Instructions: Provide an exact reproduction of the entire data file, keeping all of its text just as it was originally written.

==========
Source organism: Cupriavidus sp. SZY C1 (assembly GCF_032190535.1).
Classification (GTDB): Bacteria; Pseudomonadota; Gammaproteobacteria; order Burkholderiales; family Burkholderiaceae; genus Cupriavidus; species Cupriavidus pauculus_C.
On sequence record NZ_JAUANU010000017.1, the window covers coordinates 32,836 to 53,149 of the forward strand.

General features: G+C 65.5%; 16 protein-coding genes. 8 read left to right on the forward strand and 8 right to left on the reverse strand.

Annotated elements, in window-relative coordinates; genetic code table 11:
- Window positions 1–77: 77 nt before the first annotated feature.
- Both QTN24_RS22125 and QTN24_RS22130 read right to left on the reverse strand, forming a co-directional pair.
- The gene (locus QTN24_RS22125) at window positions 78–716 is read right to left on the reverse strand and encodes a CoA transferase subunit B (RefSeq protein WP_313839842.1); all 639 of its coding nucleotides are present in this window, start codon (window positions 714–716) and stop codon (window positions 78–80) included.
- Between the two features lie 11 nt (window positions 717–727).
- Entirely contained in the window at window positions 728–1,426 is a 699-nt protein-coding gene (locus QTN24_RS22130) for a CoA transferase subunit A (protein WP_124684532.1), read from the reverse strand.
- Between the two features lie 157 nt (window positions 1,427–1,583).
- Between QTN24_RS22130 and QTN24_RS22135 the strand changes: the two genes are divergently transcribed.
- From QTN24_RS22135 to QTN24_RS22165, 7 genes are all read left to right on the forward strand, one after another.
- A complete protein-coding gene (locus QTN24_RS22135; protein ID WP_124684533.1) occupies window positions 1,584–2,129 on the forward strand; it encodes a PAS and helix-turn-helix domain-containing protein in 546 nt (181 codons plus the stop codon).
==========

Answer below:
Source organism: Cupriavidus sp. SZY C1 (assembly GCF_032190535.1).
Classification (GTDB): Bacteria; Pseudomonadota; Gammaproteobacteria; order Burkholderiales; family Burkholderiaceae; genus Cupriavidus; species Cupriavidus pauculus_C.
On sequence record NZ_JAUANU010000017.1, the window covers coordinates 32,836 to 53,149 of the forward strand.

General features: G+C 65.5%; 16 protein-coding genes. 8 read left to right on the forward strand and 8 right to left on the reverse strand.

Annotated elements, in window-relative coordinates; genetic code table 11:
- Window positions 1–77: 77 nt before the first annotated feature.
- Both QTN24_RS22125 and QTN24_RS22130 read right to left on the reverse strand, forming a co-directional pair.
- The gene (locus QTN24_RS22125) at window positions 78–716 is read right to left on the reverse strand and encodes a CoA transferase subunit B (RefSeq protein WP_313839842.1); all 639 of its coding nucleotides are present in this window, start codon (window positions 714–716) and stop codon (window positions 78–80) included.
- Between the two features lie 11 nt (window positions 717–727).
- Entirely contained in the window at window positions 728–1,426 is a 699-nt protein-coding gene (locus QTN24_RS22130) for a CoA transferase subunit A (protein WP_124684532.1), read from the reverse strand.
- Between the two features lie 157 nt (window positions 1,427–1,583).
- Between QTN24_RS22130 and QTN24_RS22135 the strand changes: the two genes are divergently transcribed.
- From QTN24_RS22135 to QTN24_RS22165, 7 genes are all read left to right on the forward strand, one after another.
- A complete protein-coding gene (locus QTN24_RS22135; protein ID WP_124684533.1) occupies window positions 1,584–2,129 on the forward strand; it encodes a PAS and helix-turn-helix domain-containing protein in 546 nt (181 codons plus the stop codon).